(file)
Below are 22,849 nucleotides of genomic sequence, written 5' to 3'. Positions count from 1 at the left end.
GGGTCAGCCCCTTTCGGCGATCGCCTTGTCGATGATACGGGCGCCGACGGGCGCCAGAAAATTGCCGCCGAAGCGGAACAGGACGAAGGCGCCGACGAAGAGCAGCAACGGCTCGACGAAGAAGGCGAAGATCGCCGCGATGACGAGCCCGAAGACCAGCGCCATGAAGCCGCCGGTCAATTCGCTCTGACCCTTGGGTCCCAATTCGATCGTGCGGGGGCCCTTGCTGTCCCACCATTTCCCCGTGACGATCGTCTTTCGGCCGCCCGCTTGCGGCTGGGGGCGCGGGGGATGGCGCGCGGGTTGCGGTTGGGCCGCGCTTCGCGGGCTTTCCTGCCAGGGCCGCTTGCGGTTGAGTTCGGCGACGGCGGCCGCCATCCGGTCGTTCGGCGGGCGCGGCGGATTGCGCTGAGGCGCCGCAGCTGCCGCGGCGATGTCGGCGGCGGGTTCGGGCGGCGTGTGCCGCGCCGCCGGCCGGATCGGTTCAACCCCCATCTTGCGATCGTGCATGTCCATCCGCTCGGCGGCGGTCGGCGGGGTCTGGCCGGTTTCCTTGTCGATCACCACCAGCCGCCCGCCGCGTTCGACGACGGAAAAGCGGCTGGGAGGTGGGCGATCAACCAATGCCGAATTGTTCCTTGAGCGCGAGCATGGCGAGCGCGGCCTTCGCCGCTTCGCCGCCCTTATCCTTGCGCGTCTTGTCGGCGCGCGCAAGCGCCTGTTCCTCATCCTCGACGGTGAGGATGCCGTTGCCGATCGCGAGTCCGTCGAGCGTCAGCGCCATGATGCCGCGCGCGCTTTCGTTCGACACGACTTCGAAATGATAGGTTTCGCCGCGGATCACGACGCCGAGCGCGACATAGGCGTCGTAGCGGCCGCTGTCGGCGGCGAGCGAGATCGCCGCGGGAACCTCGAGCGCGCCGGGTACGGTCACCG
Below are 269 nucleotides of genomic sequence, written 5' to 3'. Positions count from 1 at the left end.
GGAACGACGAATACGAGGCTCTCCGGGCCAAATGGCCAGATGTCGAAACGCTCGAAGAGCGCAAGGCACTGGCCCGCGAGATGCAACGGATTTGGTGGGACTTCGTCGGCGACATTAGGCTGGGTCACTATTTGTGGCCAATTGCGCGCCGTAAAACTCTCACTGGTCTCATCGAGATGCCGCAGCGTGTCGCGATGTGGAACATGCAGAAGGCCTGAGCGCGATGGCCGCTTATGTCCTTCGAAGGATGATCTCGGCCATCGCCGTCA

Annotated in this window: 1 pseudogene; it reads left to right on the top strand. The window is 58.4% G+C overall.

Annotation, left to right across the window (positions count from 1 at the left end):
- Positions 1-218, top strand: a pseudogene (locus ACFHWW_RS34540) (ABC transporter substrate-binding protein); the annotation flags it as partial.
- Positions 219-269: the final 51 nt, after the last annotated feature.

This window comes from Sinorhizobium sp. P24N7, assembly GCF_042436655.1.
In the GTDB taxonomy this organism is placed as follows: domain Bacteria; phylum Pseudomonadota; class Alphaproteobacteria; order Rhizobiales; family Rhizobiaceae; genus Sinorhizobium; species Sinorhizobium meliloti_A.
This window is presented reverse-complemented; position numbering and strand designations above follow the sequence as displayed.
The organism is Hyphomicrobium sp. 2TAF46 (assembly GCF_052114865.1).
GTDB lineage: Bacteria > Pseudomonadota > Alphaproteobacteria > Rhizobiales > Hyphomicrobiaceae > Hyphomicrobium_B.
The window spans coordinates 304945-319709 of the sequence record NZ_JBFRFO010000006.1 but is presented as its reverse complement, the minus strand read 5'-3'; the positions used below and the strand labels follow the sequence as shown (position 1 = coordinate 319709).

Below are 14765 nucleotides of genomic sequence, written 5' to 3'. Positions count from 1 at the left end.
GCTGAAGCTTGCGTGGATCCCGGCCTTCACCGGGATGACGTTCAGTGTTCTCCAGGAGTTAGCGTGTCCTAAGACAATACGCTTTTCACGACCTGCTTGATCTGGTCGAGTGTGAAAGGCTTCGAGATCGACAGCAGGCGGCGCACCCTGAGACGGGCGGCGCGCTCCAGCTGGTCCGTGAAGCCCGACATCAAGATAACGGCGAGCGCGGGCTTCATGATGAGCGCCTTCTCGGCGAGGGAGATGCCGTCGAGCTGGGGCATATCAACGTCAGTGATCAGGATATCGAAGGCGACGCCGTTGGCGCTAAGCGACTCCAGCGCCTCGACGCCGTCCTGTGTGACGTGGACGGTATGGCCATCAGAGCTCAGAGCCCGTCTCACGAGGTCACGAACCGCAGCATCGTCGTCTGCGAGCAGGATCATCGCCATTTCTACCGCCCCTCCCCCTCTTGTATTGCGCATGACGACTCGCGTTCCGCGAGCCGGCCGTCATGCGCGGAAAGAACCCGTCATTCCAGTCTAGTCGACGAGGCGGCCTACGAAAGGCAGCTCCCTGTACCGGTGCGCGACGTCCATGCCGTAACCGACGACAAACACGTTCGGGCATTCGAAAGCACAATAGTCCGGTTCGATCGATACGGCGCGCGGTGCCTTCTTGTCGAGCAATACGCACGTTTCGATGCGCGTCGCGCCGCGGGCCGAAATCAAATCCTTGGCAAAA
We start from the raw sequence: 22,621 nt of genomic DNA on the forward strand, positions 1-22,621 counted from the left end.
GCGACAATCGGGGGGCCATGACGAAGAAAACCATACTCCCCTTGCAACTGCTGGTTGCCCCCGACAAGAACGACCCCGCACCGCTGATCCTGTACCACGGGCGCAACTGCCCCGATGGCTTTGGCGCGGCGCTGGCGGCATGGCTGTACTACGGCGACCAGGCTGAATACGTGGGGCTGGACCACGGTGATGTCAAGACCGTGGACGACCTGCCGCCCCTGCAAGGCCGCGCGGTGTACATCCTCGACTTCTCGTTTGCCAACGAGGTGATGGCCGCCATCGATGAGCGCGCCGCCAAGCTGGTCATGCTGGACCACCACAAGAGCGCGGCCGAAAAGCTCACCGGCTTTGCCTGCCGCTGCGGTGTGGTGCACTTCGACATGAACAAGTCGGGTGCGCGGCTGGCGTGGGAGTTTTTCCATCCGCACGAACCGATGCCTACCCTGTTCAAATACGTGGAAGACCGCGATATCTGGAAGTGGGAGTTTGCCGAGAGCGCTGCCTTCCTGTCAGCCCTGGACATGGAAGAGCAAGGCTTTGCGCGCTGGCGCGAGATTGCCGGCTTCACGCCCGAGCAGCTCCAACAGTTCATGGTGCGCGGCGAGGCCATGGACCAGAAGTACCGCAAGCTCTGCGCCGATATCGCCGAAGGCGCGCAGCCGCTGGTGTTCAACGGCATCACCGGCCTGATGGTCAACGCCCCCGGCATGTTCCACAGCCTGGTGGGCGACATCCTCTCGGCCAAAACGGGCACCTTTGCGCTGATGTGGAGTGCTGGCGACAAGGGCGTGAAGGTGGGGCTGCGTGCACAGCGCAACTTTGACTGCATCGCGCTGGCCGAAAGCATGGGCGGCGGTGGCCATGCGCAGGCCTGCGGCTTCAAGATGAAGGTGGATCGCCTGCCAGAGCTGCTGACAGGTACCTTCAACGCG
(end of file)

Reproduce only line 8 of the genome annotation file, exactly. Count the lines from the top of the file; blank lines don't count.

- Positions 219-269: the final 51 nt, after the last annotated feature.